Fresh off his successful Supreme Court battle, President Trump will now try his luck stocking the federal appeals court with conservative jurists — and Democrats are mostly powerless to stop him.
First up is Judge Amul R. Thapar, whom Mr. Trump has tapped to sit on the 6th U.S. Circuit Court of Appeals and who will sit for his confirmation hearing in the Senate on Wednesday.
Progressive activist groups are preparing for a fight, saying Judge Thapar has several controversial rulings on his record.
But Senate Democrats said they have yet to examine Judge Thapar’s nomination and haven’t revealed a strategy for him or for the rest of Mr. Trump’s federal court nominations going forward.
Sen. Christopher A. Coons, Delaware Democrat, pointed to other picks he said were higher priorities for the Senate to tackle.
“I hope we will get to a process of considering nominees for the Justice Department, for the State Department, where in those case where we can quickly come to an agreement, we’ll process them so the government can function,” said Mr. Coons. “And in those cases where there’s reason for sharp disagreement, we’ll continue to stand firm against those who aren’t qualified to serve.”
Mr. Trump has an opportunity to reshape the federal judiciary.
Circuit courts need nominees for 19 vacancies, and district courts are waiting to fill more than 100 vacancies, but the White House has been slow to announce names.
Part of the reason for the slow pace is that the Senate has been consumed with the fight over Justice Neil Gorsuch. The justice was confirmed this month — but only after Democrats mounted a filibuster, forcing Republicans to use the “nuclear option” shortcut to change the rules.
Use of the filibuster won’t be an obstacle for the lower-court picks, either, because Democrats used the nuclear option in 2013 to defang the procedure for all non-Supreme Court nominees.
A committee aide said Democrats will insist that the Senate respect the “blue slip” tradition, which gives senators a chance to approve judicial picks from their home states. If both senators don’t return their blue slips, nominations traditionally are scuttled.
Sen. Dianne Feinstein of California, the ranking Democrat on the Senate Judiciary Committee, has also signaled that she will ask the committee to wait for evaluations by the American Bar Association before nominees get confirmation hearings. The Trump administration has said it won’t wait for an ABA rating before making its nomination, breaking with the practice of the Obama administration.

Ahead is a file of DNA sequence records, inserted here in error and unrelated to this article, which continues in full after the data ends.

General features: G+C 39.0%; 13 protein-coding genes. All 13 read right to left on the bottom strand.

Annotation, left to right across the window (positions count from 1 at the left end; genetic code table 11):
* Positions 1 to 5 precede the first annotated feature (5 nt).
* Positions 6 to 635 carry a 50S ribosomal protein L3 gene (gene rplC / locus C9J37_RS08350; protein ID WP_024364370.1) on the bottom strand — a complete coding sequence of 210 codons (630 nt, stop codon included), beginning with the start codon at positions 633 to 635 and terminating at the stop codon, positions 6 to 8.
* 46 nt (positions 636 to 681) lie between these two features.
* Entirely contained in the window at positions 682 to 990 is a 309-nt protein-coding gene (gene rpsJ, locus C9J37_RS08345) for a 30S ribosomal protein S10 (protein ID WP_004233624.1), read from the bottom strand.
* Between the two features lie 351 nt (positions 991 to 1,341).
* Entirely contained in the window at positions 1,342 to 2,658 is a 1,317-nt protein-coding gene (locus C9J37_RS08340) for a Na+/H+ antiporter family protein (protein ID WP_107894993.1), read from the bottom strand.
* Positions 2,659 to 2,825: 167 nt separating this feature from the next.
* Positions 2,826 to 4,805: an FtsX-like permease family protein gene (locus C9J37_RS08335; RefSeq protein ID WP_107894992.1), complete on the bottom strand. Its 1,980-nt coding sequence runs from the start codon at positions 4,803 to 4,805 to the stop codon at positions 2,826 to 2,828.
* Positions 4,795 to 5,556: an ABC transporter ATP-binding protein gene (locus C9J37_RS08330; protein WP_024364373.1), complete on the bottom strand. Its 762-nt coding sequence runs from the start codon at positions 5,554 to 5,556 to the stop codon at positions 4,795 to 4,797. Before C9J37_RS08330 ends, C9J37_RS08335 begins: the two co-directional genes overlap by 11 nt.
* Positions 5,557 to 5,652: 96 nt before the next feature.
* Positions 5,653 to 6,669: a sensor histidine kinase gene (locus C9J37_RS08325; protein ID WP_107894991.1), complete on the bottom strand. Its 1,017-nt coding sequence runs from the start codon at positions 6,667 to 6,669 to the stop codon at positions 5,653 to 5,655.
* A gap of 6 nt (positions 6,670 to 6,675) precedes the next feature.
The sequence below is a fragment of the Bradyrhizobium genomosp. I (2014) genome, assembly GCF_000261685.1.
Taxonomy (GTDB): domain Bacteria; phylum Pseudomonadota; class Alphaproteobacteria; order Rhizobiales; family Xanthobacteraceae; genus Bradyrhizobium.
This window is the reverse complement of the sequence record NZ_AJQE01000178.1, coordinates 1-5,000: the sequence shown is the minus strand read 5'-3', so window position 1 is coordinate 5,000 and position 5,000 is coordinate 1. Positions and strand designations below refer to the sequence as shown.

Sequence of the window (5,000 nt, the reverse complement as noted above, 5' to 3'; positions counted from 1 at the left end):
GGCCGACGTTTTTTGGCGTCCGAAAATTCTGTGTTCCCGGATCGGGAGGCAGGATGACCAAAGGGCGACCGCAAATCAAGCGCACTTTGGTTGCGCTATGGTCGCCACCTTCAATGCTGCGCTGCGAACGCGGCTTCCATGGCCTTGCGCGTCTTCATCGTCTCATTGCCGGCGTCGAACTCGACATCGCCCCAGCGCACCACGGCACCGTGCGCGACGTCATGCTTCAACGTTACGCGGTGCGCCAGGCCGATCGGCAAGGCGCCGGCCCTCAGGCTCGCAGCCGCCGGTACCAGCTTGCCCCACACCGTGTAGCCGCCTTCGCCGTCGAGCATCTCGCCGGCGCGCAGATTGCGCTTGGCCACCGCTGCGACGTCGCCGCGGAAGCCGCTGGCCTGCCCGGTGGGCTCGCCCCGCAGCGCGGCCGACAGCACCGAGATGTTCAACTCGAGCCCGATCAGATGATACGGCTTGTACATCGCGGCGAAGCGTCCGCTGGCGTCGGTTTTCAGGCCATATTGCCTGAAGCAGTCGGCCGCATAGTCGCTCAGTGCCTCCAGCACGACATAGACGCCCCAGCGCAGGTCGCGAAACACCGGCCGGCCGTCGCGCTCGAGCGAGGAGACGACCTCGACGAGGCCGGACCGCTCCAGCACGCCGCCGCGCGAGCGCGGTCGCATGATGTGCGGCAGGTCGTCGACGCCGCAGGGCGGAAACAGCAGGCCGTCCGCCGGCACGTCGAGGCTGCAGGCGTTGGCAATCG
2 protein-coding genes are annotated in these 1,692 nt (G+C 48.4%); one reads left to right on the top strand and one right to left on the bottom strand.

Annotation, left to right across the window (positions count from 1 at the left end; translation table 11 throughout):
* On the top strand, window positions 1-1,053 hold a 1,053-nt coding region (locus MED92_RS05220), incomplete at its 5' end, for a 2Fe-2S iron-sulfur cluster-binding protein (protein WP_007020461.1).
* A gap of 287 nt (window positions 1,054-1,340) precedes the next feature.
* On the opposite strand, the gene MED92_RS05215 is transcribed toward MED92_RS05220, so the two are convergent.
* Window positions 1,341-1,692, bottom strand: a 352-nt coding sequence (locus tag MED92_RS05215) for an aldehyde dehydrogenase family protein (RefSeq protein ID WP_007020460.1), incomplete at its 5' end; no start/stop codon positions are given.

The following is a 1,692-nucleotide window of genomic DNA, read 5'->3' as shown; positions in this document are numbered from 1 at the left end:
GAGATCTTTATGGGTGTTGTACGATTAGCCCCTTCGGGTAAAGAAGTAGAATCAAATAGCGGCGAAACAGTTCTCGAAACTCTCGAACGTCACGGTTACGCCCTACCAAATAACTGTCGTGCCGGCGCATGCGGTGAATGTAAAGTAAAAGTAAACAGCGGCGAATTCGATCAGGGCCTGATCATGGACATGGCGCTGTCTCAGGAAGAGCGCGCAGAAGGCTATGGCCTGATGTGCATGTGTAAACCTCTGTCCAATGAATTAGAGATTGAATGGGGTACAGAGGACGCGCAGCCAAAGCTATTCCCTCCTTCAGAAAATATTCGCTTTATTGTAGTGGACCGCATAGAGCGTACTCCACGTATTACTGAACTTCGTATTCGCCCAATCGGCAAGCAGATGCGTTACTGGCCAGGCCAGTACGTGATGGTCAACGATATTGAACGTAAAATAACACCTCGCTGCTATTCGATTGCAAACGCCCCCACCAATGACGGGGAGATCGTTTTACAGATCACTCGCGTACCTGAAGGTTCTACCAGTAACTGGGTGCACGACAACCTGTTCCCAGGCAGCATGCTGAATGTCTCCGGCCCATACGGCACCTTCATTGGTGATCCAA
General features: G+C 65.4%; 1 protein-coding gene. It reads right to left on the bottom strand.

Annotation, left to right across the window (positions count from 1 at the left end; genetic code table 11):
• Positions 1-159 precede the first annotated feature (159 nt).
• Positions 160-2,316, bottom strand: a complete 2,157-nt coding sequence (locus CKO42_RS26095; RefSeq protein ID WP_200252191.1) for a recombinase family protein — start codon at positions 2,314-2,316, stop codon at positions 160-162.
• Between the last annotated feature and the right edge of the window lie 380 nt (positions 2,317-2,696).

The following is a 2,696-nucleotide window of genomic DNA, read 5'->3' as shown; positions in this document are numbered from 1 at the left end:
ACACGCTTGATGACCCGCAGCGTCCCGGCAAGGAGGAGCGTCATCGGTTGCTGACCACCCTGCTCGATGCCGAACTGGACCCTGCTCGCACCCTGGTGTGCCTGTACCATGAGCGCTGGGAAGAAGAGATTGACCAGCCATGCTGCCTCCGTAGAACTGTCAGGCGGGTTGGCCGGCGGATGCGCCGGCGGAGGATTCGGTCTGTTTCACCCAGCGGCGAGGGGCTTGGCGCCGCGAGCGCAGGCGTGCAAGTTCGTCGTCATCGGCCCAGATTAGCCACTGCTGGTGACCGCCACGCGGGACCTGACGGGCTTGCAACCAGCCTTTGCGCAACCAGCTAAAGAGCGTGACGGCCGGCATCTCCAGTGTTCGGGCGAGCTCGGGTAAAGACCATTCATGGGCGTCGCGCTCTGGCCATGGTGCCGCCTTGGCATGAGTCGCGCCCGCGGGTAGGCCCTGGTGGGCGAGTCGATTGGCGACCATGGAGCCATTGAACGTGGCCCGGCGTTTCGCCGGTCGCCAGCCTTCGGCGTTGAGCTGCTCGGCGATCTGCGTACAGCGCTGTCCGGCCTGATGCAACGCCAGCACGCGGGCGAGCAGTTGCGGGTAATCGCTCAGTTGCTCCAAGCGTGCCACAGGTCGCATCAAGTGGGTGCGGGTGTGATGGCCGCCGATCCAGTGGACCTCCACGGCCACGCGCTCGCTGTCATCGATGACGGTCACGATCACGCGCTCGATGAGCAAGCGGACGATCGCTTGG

Progressive groups, which pushed the nuclear showdown over Justice Gorsuch, say they still want Democrats to test Judge Thupar.
“Hopefully, the Senate confirmation hearing tomorrow will illuminate his views and what type of judge he will be on the 6th Circuit,” said Dan Goldberg, legal director for the progressive Alliance for Justice. “We intend, after the hearing, to certainly further educate the full Senate on Judge Thapar’s record.”
Mr. Goldberg said Judge Thupar was on the list of potential nominees that Mr. Trump released last year as a presidential candidate. Democrats said the list was suspect because it was crafted with help from conservative legal advocates.
Mr. Goldberg also said Judge Thapar has issued troubling rulings, including opposing campaign ethics rules for judicial candidates in Kentucky that would have limited their contributions in partisan politics.
Judge Thapar was later reversed in part by the 6th Circuit — the court for which Mr. Trump has nominated him.
Mr. Goldberg also said Judge Thapar rejected a family’s lawsuit against a jailhouse nurse who they claimed had acted indifferently to their family member’s medical needs. The family member died of diabetic ketoacidosis while in jail.
Conservative groups were skeptical of Democrats’ appetite for another bruising fight over judges.
“It’s not Supreme Court stakes at this point, and the Democrats have to go in recognizing that Judge Thapar is someone who will easily be confirmed,” said Carrie Severino, chief counsel at the conservative Judicial Crisis Network.
She said Judge Thapar is a “stellar nominee” and is particularly strong on safeguarding constitutional limits for all branches of government — including the courts.